Book review: A Walking Tour: Hong Kong by Gregory Byrne Bracken
A Walking Tour: Hong Kong
by Gregory Byrne Bracken
Author James Clavell wrote that "you live for today and to hell with everything, grab what you can, because tomorrow, who knows? … nothing lasts in Hong Kong".
Nine years after Irish architect Gregory Byrne Bracken first cast an informed eye over the city's notable landmarks and forgotten treasures in his charming walking-tour guidebook, our demolition-obsessed developers' insatiable bulldozers mean it's time for a second edition.
His spare, finely observed writing and more than 80 delightful architectural sketches remain, but the informative book, which also covers the historic buildings of Macau, has been fully revised, and has 20 new illustrations.
As you would expect, this slim, pocket-sized volume contains all the usual suspects: eight easy-to-follow city walks, with approximate duration times, including The Peak, Tsim Sha Tsui and Causeway Bay; handy, hand-drawn maps; and recommendations of not-to-be-missed places, views and shops.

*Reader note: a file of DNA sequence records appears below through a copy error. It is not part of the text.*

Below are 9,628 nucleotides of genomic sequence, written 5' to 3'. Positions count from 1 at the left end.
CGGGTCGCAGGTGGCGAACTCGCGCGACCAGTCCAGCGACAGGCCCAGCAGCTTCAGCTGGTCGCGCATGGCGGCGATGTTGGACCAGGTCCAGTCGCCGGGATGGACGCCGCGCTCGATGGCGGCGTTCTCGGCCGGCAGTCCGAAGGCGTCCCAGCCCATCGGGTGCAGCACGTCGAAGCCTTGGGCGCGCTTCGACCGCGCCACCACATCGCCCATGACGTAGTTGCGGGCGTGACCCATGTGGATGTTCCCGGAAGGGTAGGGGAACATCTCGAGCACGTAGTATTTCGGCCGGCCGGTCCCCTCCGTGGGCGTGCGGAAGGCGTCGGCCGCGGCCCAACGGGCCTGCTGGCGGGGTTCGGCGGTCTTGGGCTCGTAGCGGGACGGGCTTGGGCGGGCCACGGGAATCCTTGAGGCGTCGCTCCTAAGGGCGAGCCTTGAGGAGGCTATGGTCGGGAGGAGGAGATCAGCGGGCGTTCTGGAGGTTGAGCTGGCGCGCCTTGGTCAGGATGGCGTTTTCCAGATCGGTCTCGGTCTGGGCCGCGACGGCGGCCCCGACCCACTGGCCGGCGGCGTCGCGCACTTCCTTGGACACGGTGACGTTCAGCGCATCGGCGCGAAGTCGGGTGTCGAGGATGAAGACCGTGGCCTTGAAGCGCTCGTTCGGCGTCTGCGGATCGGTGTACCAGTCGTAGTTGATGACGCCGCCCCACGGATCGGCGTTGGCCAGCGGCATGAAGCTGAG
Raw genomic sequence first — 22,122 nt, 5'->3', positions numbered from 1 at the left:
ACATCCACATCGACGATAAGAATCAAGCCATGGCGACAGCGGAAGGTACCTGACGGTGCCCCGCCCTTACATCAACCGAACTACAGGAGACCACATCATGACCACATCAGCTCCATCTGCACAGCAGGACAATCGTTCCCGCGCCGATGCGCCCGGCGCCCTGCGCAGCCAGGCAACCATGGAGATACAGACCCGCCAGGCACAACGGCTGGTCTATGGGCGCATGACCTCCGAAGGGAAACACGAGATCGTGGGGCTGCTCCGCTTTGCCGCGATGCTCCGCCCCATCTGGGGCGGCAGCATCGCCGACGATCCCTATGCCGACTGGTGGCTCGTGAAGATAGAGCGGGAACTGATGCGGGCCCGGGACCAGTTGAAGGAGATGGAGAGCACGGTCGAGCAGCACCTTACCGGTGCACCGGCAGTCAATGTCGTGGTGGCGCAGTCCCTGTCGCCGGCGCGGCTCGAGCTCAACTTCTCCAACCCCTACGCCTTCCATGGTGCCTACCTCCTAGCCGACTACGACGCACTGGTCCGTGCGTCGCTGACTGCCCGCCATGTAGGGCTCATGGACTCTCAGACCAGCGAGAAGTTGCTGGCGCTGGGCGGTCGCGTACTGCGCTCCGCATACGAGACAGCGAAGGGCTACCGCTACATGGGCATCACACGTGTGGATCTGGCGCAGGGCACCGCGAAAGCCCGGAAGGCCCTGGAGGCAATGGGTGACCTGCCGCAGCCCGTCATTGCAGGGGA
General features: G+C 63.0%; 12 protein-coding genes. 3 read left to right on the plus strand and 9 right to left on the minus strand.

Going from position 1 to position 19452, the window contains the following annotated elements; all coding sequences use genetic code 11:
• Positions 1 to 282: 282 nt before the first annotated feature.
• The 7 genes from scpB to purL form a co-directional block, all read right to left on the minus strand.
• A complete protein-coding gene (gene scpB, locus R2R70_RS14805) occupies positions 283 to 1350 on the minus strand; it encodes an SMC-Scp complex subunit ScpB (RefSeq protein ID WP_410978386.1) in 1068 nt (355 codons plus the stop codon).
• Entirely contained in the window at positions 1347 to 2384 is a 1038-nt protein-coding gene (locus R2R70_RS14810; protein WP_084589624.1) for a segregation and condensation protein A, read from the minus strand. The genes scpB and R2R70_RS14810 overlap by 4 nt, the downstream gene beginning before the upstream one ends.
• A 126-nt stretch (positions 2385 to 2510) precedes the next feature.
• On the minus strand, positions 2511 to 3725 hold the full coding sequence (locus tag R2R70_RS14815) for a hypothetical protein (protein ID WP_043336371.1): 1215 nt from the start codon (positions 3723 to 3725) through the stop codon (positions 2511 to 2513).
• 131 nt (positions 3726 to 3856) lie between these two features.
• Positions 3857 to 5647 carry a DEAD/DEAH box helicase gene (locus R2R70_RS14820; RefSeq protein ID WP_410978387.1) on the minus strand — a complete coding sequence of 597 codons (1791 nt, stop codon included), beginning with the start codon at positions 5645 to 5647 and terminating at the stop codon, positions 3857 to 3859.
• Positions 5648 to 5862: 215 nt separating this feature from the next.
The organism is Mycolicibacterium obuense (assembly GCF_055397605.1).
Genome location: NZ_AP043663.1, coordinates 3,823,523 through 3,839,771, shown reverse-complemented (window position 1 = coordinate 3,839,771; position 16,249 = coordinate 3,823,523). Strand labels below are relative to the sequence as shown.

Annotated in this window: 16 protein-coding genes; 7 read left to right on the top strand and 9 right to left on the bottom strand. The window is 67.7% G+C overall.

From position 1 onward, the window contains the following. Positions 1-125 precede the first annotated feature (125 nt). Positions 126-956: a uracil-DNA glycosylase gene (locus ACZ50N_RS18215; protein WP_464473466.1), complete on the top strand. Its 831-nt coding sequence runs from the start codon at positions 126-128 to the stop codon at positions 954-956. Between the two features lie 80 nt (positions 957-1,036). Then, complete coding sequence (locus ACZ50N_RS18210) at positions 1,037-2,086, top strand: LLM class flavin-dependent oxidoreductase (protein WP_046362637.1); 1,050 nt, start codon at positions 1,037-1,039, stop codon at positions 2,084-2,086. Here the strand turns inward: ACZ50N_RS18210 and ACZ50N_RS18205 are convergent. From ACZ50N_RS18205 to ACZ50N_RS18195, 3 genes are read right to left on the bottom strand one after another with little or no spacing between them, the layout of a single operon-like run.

Yet Bracken also provides an absorbing insight into the architectural types and terms of many of the city's buildings, plus a generous scattering of quirky cultural trivia: bamboo scaffolding, for example, is favoured over steel because it is lighter, five times cheaper, four times faster to raise and withstands typhoons better.
As an architect, he remains disappointingly restrained when commenting on the city's worst modern designs: the ugly 1996 Peak Tower merely "seems to fall short of what is expected to complement its spectacular surroundings"; the equally awful, windowless Cultural Centre was, he says, compared to a "giant bathroom" because of its external, pale-pink ceramic tiles.
However, Bracken's guide, one of a series of six that includes Singapore, Shanghai and London, has much to recommend it.
He says "an enclave" of the city's old colonial shophouses - shops with a house above - remain, for now at least, around the Johnston Road area of Wan Chai, including The Pawn bar and restaurant, plus a few on Queen's Road Central, near Aberdeen Street.
These survivors, built in the neoclassical style, favouring symmetrical, elegant proportions, and columns and pillars popular from the 17th century, tended to be taller than those in other regional cities - "a testament to Hong Kong's perennially high land prices". Sadly, some things never change.